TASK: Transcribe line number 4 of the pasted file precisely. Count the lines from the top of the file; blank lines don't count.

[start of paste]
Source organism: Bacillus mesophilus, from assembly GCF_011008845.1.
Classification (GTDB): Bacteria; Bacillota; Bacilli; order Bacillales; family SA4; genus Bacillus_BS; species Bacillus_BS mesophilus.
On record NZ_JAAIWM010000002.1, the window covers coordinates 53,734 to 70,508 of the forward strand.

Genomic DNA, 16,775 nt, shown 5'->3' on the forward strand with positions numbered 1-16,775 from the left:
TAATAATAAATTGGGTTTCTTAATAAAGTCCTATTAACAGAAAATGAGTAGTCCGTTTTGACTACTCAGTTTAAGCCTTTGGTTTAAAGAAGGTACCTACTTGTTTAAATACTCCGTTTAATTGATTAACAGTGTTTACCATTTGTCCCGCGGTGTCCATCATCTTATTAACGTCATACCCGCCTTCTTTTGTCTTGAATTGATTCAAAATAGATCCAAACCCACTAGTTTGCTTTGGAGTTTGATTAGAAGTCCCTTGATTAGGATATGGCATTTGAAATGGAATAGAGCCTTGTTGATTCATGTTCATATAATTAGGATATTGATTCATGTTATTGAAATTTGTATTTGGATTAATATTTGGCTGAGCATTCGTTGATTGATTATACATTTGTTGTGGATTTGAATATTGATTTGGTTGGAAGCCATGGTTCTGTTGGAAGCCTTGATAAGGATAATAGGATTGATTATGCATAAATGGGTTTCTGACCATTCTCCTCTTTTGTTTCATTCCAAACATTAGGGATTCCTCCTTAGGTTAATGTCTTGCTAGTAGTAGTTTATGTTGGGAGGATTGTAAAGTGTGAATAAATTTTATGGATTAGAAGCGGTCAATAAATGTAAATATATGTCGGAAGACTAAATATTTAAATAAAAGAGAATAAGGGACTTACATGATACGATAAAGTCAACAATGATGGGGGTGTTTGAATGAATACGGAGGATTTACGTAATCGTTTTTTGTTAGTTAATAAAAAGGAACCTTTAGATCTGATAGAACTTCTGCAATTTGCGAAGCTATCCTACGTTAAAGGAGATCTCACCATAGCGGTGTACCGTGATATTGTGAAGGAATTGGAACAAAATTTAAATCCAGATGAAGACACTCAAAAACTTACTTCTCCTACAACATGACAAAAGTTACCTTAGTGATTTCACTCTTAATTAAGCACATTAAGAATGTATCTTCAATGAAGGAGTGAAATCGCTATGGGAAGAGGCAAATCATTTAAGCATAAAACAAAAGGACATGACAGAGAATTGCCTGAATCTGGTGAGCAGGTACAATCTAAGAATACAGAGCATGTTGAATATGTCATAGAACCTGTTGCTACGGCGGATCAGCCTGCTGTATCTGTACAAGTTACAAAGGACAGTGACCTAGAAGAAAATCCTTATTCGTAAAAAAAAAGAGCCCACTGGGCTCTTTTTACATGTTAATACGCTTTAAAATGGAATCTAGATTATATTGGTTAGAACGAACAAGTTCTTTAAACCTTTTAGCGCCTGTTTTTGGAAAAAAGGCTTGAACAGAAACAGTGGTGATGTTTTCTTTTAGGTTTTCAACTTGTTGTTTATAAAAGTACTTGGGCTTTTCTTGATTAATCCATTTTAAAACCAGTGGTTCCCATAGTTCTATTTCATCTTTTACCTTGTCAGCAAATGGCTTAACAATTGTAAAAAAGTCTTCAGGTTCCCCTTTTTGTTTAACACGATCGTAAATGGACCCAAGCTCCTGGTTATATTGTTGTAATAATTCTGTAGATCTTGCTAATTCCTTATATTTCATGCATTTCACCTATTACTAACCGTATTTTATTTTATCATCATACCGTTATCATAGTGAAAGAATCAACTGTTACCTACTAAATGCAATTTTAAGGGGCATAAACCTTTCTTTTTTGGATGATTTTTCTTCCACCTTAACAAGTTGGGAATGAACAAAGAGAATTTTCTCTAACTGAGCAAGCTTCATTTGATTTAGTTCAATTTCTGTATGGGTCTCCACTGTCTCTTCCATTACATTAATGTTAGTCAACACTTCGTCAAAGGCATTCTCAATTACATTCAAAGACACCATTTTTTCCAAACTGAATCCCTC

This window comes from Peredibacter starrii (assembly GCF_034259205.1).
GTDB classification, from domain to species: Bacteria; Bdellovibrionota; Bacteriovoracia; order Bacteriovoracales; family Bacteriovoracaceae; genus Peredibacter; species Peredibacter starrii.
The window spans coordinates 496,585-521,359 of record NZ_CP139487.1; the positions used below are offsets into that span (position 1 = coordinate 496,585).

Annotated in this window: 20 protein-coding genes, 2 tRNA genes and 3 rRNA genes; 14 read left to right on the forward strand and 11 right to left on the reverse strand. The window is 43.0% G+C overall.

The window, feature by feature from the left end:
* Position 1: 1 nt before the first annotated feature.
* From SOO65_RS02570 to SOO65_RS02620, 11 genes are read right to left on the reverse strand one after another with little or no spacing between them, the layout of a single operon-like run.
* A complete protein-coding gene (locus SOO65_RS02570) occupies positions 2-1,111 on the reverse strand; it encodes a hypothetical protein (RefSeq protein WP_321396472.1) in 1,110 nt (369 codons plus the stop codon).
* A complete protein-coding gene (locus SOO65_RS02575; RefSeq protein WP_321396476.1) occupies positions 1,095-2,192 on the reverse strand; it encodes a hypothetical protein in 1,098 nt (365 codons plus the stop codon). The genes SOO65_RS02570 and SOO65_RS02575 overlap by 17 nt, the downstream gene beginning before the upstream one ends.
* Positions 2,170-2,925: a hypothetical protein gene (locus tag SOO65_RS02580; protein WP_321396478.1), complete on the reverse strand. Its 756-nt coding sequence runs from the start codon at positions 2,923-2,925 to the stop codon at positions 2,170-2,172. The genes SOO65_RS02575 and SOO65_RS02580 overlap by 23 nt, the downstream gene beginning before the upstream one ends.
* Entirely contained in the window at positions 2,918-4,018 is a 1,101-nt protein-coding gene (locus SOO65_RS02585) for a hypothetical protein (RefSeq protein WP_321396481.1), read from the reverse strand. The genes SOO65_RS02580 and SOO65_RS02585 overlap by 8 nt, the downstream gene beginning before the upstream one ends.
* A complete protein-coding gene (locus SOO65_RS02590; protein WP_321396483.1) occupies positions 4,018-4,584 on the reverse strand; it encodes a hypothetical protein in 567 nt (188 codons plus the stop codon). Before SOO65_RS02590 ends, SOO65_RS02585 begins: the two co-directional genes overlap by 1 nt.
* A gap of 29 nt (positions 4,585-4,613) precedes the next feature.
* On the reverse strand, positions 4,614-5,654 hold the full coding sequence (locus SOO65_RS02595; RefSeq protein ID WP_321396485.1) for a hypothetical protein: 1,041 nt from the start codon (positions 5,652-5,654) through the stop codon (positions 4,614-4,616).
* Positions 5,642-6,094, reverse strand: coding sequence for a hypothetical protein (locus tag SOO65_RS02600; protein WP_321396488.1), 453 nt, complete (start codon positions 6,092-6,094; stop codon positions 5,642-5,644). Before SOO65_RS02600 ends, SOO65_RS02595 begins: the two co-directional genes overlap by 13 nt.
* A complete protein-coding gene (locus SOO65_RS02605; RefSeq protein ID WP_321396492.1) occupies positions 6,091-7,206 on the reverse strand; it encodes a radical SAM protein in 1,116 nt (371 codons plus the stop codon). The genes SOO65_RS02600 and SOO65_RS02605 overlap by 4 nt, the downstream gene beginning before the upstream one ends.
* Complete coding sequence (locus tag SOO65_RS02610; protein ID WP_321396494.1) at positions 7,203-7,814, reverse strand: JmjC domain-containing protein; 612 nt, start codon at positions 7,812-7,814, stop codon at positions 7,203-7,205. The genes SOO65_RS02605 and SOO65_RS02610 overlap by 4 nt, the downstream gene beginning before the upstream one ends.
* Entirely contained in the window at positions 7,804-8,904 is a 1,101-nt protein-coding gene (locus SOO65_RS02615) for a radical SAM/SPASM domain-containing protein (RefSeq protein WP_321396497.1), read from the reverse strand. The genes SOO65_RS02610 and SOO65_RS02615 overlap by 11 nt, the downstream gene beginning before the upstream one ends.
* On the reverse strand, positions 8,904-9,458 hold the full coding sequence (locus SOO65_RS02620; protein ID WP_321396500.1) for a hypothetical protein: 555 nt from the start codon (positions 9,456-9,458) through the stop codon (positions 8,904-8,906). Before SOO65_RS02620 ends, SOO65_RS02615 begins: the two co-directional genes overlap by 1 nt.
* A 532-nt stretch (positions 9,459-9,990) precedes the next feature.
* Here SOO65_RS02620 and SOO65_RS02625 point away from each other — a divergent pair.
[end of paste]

Genomic DNA, 16,775 nt, shown 5'->3' on the forward strand with positions numbered 1-16,775 from the left: